Tennessee holds its Democratic and Republican primaries on March 1, 2016. 75 delegates are at stake for the Democrats and 58 delegates for the Republicans. The Volunteer State has voted predominantly Republican in general elections since the 1950’s. Bill Clinton was an exception. He won the state in 1992 and again in 1996.
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Why The State Is Significant:
• Tennessee awards the third-most amount of GOP delegates, following Texas and Georgia, which explains the GOP candidates' aggressive campaigning there. For example, on the Friday before Super Tuesday, three of the five Republican presidential nomination candidates all headed there.
• Evangelical Christians -- not establishment Republicans -- tend to dictate the GOP winner. The state's last two Republican winners were U.S. Sen. Rick Santorum in 2012, and Arkansas Gov. Mike Huckabee in 2008. Both benefited from strong support of evangelicals.
• The state's electorate are an eager bunch, smashing the record for early voting with 383,259 people casting ballots -- a 16 percent increase over those who voted early in 2008, the last time both parties held contested primaries, according to the Tennessee Secretary of State. This year, Republican primary voters outnumbered Democrats by a 2-to-1 margin, with 254,659 early GOP voters compared with 128,343 voters for the Democrats.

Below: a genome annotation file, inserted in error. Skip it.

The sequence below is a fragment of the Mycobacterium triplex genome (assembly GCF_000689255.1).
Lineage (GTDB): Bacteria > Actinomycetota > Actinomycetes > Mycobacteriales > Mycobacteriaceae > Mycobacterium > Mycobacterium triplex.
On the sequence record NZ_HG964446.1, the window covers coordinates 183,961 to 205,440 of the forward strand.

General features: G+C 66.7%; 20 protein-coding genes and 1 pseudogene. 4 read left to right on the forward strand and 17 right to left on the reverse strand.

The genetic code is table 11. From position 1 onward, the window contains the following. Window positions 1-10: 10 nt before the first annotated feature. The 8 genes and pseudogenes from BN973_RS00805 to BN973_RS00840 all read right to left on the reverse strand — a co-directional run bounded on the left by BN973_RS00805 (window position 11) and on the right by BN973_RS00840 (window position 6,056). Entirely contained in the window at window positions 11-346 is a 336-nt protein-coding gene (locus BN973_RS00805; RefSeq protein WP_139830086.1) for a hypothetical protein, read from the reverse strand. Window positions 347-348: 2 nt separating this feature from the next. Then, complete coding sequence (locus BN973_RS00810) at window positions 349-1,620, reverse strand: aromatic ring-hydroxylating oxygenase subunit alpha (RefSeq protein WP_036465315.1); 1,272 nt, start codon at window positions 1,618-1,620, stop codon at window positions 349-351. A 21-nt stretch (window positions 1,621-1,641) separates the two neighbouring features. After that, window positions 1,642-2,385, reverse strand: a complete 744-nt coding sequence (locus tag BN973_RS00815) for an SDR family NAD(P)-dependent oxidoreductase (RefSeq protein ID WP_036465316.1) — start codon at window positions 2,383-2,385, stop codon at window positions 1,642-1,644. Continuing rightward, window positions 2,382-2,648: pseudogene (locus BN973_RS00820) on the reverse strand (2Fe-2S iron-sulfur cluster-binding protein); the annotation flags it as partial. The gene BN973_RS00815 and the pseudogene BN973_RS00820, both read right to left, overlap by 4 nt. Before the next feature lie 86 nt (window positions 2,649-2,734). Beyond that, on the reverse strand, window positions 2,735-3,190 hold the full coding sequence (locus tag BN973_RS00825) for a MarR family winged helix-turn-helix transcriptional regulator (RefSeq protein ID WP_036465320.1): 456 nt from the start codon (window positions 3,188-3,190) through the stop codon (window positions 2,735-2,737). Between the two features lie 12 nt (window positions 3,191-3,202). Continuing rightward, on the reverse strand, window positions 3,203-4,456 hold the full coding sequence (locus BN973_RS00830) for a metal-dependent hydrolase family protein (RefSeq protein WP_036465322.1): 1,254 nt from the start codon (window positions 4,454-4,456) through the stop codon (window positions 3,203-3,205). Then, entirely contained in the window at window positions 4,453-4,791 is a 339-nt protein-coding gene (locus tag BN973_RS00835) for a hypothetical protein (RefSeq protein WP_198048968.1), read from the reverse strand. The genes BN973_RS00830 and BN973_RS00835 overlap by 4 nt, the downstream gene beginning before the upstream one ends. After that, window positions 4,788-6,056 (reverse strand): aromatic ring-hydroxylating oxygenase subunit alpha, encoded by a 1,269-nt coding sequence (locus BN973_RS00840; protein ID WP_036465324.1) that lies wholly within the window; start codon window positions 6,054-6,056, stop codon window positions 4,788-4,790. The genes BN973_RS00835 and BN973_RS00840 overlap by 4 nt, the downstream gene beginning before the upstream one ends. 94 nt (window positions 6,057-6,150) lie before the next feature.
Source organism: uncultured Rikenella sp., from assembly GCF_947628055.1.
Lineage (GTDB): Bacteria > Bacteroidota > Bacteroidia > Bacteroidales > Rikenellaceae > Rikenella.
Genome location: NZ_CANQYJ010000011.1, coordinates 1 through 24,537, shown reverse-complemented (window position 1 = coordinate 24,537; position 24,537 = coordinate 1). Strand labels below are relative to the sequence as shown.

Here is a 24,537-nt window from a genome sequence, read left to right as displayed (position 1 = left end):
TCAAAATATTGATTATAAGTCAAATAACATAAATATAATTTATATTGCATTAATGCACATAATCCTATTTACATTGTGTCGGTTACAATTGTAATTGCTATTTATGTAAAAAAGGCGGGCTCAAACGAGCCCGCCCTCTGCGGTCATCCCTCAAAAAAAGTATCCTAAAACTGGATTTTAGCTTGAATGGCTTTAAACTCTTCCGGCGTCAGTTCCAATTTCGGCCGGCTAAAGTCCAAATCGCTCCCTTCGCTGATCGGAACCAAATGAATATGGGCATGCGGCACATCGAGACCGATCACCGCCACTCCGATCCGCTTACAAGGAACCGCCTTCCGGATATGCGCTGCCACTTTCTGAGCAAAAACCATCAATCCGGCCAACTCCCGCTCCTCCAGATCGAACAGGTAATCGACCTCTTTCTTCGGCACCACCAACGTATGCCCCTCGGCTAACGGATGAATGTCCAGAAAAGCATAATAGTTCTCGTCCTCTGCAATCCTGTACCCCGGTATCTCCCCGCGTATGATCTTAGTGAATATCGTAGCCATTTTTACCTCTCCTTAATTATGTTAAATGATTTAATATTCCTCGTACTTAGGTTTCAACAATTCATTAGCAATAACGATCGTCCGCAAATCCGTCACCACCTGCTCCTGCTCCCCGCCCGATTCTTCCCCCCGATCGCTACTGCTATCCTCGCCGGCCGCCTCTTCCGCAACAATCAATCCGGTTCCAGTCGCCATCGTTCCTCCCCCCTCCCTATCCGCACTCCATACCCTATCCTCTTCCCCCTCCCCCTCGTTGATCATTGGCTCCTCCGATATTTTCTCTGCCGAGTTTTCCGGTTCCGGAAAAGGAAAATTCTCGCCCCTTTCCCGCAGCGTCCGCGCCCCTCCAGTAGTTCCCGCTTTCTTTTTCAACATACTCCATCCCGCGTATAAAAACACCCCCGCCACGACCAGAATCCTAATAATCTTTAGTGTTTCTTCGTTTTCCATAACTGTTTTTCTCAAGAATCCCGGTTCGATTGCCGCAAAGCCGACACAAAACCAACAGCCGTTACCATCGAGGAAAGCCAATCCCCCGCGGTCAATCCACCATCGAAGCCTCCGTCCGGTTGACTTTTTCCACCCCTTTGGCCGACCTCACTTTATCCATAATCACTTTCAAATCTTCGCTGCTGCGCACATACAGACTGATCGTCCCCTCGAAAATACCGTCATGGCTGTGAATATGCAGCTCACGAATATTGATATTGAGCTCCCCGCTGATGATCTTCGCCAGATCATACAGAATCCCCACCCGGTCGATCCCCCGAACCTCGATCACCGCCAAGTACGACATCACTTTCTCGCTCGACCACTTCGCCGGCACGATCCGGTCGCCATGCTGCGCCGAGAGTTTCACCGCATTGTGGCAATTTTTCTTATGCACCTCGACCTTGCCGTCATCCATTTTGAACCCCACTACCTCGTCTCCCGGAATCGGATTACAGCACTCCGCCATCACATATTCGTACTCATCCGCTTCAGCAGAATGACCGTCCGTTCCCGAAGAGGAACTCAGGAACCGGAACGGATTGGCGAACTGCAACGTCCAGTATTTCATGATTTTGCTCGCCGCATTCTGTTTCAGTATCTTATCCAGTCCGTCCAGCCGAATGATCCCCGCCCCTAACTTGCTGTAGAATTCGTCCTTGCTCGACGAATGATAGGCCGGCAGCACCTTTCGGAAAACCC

• Tennessee Gov. Bill Haslam has endorsed Marc Rubio, as has fellow Tennessean, former U.S. Senate Majority Leader Bill Frist, who backed Jeb Bush. But a Haslam endorsement doesn't mean a win: Four years ago he endorsed Mitt Romney, who finished second in the Tennessee primary. Plus, a series of polls in the state show Rubio lagging behind Trump and Cruz.